Snakes, caimans scare villagers
By CECILY ASSON Thursday, December 30 2010
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A BIG ONE: A villager displays one of several long snakes killed in the village off Chester Road, Debe which the villagers say is infested with snakes...
A TINY village located a short distance from the Debe Constituency office of Housing Minister Dr Roodal Moonilal is now under siege from snakes and other reptiles including caimans.
Residents told Newsday that the poor drainage in the area is responsible for the swampy conditions they are forced to live under and which encourage the breeding of the reptiles.
Yesterday, frightened father of four Krishna Boodhai, 38, of Chester Road, Debe said residents including a number of children are afraid to come out of their homes. He said the area is infested with snakes which are often seen slithering along the road and in the yards of people’s homes.
Caimans, he said, hide under vehicles. “We are afraid of being bitten by these snakes and caimans. The caimans are especially bold and the bigger ones will stand their ground when you confront them,” a villager said.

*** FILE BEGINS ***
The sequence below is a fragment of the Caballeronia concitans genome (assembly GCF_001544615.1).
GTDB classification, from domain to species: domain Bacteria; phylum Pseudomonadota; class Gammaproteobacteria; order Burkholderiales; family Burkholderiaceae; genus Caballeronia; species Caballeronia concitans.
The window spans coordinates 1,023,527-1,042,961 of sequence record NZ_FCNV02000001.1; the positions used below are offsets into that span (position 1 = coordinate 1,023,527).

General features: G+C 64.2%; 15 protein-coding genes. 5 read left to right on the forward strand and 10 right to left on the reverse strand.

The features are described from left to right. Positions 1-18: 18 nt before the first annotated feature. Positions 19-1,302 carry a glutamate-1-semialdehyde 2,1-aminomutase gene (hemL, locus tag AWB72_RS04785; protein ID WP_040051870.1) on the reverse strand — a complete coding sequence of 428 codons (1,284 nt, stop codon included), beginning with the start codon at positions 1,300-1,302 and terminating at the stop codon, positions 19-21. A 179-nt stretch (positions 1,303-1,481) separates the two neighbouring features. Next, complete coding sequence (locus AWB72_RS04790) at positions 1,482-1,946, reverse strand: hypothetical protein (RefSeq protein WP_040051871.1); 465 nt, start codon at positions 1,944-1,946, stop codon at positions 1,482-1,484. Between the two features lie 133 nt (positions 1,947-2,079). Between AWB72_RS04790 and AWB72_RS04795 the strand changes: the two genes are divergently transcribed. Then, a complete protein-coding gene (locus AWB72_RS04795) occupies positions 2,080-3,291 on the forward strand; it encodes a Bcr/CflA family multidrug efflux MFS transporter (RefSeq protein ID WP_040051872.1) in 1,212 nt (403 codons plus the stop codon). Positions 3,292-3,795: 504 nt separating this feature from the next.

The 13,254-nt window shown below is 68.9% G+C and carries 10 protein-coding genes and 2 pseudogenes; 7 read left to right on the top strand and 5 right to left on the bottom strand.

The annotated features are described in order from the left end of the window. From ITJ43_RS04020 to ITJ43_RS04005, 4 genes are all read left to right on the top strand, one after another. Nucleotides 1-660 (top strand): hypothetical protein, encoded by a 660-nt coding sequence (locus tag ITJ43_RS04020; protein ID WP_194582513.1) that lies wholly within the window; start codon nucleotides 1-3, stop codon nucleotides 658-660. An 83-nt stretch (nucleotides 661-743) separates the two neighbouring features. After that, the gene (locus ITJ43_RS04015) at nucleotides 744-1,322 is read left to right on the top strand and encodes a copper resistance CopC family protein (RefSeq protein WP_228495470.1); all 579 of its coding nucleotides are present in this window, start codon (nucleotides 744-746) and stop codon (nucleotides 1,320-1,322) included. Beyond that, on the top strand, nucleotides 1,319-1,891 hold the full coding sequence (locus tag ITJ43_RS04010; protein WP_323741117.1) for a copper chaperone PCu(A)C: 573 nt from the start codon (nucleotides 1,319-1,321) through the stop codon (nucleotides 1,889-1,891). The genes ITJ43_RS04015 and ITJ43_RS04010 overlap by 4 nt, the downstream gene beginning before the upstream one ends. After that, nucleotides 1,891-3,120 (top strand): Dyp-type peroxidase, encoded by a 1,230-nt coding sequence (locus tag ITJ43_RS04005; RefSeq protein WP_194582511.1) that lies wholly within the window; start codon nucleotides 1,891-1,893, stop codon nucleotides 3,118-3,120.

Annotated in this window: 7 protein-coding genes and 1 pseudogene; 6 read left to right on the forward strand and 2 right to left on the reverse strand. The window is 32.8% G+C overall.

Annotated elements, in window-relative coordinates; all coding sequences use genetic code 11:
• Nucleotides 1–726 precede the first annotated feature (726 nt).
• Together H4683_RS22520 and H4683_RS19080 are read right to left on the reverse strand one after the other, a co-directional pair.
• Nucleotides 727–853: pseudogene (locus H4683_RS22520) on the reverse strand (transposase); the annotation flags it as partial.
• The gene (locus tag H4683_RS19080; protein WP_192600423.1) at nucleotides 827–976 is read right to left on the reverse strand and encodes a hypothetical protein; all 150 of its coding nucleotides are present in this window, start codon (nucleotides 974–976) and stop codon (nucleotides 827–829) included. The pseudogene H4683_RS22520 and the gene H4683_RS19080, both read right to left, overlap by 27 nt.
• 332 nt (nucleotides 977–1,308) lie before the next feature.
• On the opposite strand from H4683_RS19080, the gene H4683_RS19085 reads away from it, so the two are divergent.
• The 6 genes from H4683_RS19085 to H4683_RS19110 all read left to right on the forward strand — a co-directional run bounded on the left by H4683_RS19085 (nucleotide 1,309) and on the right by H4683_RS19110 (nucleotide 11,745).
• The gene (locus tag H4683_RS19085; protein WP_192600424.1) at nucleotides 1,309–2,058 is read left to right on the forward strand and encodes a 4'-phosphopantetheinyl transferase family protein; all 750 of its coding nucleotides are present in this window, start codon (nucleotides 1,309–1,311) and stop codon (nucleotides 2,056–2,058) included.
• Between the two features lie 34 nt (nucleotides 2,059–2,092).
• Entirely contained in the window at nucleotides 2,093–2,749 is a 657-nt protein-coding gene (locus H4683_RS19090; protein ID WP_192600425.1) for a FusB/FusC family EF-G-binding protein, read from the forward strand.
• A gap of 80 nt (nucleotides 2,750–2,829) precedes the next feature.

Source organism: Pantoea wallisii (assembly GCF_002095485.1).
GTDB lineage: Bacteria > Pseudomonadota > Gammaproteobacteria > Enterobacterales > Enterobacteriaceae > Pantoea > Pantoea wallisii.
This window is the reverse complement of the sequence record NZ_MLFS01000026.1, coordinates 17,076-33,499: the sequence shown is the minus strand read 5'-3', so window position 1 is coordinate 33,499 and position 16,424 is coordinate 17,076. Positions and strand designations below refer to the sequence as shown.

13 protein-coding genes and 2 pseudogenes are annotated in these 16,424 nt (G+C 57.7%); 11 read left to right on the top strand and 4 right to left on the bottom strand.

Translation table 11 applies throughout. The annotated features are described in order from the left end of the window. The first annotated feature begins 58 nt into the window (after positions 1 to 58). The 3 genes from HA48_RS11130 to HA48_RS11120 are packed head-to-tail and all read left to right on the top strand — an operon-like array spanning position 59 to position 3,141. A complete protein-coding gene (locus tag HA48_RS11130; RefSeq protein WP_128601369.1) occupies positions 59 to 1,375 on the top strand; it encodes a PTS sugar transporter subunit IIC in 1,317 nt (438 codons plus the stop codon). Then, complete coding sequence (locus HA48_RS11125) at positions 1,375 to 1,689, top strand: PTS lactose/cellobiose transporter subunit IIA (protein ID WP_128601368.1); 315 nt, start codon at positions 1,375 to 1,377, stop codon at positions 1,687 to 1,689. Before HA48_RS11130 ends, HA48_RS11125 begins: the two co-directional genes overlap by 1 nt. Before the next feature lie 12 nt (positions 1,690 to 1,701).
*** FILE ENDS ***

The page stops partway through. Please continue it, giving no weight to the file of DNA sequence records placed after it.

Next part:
On Monday night, Boodhai told Newsday they killed the largest snake in quite some time, with the reptile measuring six feet in length. He did not know the type of snake and whether or not it was poisonous.
According to online reference site Wikipedia, there are four species of venomous snakes in Trinidad — two Coral Snakes (Micrurus spp), the Fer-de-lance (Bothrops atrox) or Mappepire Balsain as it is commonly called and the Bushmaster (Lachesis muta) or Mappepire Znana as it is commonly called.
“We don’t know who to ask for help again,” Boodhai said. “We spoke to the councillor, the Member of Parliament (MP) and it’s like no one cares. I feel they are waiting on a child to get bitten before they respond.”
Boodhai said residents are forced to hunt the snakes and kill them to protect their children from harm. “You walk in the yard and there are snakes just lying or slithering around. In the night we have to take a torchlight and look for them and kill them so that the children and women can sleep easy,” he said.
The caimans and snakes inhabit the stagnant water said to be about two feet deep in mud drains in front their homes and a nearby lagoon. “Because there is no proper run off for the water, it settles in the drains and this causes the snakes and caimans to come out. We are accustomed to water snakes but the snake we killed on Monday night was different. We don’t know if it is poisonous or not,” Boodhai said.
Councillor Skafte Awardy acknowledged knowing about the villagers’ plight. “I have visited the area and the issue is a complicated one with regard to the location of homes in the village. I am working on the problem but it is taking longer than expected. I hope to bring relief to them as soon as possible,” Awardy said.